Equipment Glossary Acknowledgements


Site Map
Introduction
Section 1
Brewing Your First Beer With Malt Extract
1 A Crash Course in Brewing
2 Brewing Preparations
3 Malt Extract and Beer Kits
4 Water for Extract Brewing
5 Hops
6 Yeast
7 Boiling and Cooling
8 Fermentation
9 Fermenting Your First Beer
10 What is Different for Brewing Lager Beer?
11 Priming and Bottling
Section 2
Brewing Your First Extract and Specialty Grain Beer
Section 3
Brewing Your First All-Grain Beer
Section 4
Formulating Recipes and Solutions

 

 

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Chapter 10 - What is Different for Brewing Lager Beer?

10.8 Bottling

See the next chapter, Priming and Bottling, for information on how the bottling and carbonating of lager beers can differ from ale beers.

Brewing American Lager Beer

A lot of people want to know how to brew their favorite American light lager beer, like Bud, Miller, or Coors. First thing I will tell you is that it is difficult to do. Why? Because these beers are brewed using all-grain methods that incorporate rice or corn (maize) as about 30% of the fermentables. The rice or corn must be cooked to fully solubilize the starch and then added to the mash so that the enzymes can convert the starches to fermentable sugars. See Chapters 12—What is Malted Grain, and 14—How the Mash Works, for more info.

Second, there is no room in the light body of these beers for any off-flavors to hide—off-flavors stand out. Your sanitation, yeast handling, and fermentation control must be rigorous for this type of beer to turn out right. The professional brewers at Bud, Miller, and Coors are very good at what they do—turning out a light beer, decade after decade, that tastes exactly the same. Though come to think of it, bottled water companies do that too...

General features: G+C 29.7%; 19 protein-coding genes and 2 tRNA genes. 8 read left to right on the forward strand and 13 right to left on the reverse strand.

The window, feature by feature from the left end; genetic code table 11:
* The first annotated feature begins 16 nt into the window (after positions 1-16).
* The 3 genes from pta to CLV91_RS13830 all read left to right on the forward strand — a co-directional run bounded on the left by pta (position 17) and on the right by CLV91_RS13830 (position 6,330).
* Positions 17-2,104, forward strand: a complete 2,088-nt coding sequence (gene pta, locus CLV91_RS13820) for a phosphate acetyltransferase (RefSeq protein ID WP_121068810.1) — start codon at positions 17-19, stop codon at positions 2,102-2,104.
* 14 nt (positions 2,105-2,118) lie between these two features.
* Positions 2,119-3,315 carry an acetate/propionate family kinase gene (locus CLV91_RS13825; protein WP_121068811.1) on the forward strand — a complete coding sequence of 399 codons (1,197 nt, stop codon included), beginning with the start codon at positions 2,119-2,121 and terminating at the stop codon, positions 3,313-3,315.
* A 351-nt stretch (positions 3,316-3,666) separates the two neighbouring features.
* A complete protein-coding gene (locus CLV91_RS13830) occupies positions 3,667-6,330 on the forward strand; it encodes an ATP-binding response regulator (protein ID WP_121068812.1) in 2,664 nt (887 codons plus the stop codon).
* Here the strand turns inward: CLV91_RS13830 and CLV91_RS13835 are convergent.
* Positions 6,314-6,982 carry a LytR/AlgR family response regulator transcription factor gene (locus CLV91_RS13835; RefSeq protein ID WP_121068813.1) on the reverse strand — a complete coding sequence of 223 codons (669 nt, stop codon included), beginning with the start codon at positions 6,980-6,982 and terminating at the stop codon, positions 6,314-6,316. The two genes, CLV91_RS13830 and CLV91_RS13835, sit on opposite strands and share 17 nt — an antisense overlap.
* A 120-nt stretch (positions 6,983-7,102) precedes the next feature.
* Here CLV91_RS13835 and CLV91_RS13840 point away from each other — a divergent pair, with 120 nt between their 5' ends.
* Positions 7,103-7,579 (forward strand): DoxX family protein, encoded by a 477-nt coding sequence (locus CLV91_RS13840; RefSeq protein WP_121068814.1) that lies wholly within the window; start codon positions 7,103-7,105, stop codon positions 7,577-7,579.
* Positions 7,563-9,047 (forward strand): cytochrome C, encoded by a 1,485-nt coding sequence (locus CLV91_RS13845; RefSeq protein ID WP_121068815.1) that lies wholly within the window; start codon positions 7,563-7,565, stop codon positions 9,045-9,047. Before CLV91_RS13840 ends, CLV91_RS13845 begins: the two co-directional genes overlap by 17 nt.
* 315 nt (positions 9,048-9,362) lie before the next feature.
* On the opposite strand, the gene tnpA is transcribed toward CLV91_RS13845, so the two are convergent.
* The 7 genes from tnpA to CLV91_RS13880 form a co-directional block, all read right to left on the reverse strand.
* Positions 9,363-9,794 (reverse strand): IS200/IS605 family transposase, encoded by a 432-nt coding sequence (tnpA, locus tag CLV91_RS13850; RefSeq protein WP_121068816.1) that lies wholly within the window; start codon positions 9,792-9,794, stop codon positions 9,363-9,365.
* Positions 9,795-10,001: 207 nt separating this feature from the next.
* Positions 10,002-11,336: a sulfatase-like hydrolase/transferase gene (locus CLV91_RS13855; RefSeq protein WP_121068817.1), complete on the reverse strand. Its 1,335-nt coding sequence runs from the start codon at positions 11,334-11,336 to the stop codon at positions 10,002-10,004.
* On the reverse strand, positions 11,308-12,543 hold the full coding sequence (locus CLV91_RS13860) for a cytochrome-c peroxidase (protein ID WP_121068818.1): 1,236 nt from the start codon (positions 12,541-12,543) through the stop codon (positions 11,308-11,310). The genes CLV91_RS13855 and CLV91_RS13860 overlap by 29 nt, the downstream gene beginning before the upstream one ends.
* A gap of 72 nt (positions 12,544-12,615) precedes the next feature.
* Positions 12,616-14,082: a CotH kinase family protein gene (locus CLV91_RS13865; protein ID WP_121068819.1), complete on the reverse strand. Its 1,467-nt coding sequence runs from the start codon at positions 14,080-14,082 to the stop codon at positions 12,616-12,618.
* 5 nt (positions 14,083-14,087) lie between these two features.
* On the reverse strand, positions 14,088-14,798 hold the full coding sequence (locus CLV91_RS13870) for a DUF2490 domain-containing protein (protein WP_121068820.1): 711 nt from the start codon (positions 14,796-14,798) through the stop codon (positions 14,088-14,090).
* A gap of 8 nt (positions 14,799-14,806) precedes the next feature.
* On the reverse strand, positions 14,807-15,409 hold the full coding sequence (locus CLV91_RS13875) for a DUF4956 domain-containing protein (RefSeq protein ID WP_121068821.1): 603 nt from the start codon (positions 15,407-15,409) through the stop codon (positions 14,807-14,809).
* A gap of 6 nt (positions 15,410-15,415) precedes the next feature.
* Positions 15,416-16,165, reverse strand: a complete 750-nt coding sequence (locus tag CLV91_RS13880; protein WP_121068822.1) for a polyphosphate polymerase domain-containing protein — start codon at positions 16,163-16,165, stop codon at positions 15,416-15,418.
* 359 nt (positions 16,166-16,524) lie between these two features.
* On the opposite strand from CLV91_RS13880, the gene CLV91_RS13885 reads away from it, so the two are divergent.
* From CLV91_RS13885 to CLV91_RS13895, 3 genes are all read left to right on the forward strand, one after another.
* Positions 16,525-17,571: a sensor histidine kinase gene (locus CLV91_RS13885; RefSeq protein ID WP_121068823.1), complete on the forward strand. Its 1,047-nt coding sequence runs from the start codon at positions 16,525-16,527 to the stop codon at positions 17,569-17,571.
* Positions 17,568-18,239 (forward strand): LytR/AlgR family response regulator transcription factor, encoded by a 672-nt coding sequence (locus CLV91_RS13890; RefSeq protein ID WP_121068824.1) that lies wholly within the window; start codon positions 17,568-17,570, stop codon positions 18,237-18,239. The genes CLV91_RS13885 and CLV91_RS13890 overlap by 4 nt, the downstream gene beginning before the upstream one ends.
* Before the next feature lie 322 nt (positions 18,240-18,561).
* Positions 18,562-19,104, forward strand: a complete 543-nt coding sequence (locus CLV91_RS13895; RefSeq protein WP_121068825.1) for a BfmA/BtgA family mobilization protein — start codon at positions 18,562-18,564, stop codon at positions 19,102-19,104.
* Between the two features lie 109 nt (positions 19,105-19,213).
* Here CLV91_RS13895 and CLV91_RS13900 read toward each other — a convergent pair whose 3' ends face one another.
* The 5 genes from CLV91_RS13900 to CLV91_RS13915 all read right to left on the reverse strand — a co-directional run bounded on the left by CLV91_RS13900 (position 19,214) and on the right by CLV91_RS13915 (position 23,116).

Lastly, as an extract brewer, you can really only do rice-type lagers. Rice extract is available in both syrup and powder form, and will produce a decent Heineken or Budweiser clone. Corn syrup and corn sugar have had their corn character stripped away and will not produce a good extract based corn-type lager like Miller or Coors. To brew this type of beer, refer to the recipe in Chapter 19—Some of My Favorite Beer Styles and Recipes, for the Classic American Pilsner recipe, “Your Father’s Mustache,” and reduce the OG and IBUs to the guidelines below. The methods described in the “YFM” recipe can be used to brew a typical American lager using flaked corn or corn grits.

Typical American Lager Style Guidelines
OG: 1.035-50
FG:.098-1.012
IBUs: 8-22
Color: 2-8 SRM
Commercial Example: Budweiser

Typical American Lager Beer

Malts:
3.5 lbs. of pale DME
1.5 lbs. of dry rice solids (powder)
BG for 3 Gallons 1.070
OG for 5 Gallons 1.042

Hops
1 oz of Tettnanger (5%) Boil for 60 minutes
1&Mac218;2 oz of Tettnanger (5%) Boil for 10 minutes
Total IBUs = 17

Yeast
American Lager Yeast

Fermentation Schedule
2 weeks at 50°F in primary fermenter. Rack and lager at 40°F for 4 weeks.
Prime, and store bottles at room temperature.

References
Noonen, G., New Brewing Lager Beer, Brewers Publications, Boulder Colorado, 1996.

Previous Page Next Page
What is Different for Brewing Lager Beer?
10.0
Yeast Differences
10.1
Additional Time
10.2
Lower Temperatures
10.3
Autolysis
10.4
Yeast Starters and Diacetyl Rests
10.5
When to Lager
10.6
Aagh! It Froze!
10.7
Maintaining Lager Temperature
10.8
Bottling
Real Beer Page

Buy the print edition
Appendix A - Using Hydrometers
Appendix B - Brewing Metallurgy
Appendix C - Chillers
Appendix D - Building a Mash/Lauter Tun
Appendix E - Metric Conversions
Appendix F - Recommended Reading

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All material copyright 1999, John Palmer